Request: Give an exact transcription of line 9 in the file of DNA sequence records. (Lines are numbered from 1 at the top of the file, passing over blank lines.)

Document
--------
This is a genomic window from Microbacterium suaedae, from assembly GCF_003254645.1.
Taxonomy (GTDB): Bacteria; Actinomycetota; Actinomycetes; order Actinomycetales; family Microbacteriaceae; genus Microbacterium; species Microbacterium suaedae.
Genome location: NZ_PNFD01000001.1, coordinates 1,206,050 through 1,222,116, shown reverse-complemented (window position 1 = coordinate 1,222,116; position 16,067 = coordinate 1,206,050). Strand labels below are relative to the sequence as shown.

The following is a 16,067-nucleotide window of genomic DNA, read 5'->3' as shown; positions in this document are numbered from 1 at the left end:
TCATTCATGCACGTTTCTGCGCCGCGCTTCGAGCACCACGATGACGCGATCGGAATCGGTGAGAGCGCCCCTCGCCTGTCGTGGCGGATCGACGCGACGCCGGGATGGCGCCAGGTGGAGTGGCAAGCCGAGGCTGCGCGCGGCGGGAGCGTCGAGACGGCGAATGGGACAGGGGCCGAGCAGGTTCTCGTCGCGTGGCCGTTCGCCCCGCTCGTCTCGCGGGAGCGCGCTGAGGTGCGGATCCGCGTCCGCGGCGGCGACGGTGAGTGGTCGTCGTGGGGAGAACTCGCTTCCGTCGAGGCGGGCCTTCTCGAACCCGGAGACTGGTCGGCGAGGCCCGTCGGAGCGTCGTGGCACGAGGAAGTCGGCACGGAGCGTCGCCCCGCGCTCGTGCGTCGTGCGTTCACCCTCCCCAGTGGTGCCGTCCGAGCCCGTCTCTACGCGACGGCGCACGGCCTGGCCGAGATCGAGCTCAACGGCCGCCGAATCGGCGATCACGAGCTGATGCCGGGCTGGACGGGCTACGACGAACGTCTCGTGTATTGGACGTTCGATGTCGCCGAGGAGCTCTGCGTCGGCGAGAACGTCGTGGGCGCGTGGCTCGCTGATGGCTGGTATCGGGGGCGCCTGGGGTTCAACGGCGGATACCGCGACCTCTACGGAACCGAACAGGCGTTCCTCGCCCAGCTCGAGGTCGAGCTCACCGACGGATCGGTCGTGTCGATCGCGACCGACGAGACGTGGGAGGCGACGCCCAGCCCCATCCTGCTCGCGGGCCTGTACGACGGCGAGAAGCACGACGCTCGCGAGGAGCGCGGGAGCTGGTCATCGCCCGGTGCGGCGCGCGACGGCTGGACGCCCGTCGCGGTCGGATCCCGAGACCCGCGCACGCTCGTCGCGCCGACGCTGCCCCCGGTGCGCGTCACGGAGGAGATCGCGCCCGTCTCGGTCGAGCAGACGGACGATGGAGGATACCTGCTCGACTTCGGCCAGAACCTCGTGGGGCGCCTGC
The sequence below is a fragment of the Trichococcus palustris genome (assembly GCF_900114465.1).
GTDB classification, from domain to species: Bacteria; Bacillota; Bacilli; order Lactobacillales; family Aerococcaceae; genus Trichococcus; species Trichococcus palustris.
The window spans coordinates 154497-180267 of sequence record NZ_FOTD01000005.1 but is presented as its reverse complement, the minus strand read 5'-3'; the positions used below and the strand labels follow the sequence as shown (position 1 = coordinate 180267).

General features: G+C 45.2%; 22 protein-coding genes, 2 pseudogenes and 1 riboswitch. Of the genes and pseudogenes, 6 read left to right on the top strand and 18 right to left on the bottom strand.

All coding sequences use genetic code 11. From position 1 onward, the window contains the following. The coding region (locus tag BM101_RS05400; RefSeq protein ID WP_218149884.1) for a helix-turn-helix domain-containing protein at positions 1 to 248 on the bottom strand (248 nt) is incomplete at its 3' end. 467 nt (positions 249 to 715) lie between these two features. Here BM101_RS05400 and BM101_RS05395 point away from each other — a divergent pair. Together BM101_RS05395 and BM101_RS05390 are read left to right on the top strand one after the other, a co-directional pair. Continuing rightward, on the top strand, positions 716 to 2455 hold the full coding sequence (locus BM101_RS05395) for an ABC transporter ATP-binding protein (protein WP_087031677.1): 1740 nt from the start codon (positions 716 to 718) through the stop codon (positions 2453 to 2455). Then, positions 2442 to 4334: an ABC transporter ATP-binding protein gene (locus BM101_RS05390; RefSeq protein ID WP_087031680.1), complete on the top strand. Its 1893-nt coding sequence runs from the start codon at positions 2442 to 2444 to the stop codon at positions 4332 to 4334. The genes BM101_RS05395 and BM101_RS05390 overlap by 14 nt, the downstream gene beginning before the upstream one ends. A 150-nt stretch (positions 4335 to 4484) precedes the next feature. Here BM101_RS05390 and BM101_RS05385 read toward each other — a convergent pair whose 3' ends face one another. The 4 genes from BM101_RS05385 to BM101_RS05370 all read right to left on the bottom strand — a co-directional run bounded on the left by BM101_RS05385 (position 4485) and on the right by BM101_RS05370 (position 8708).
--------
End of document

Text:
General features: G+C 45.2%; 22 protein-coding genes, 2 pseudogenes and 1 riboswitch. Of the genes and pseudogenes, 6 read left to right on the top strand and 18 right to left on the bottom strand.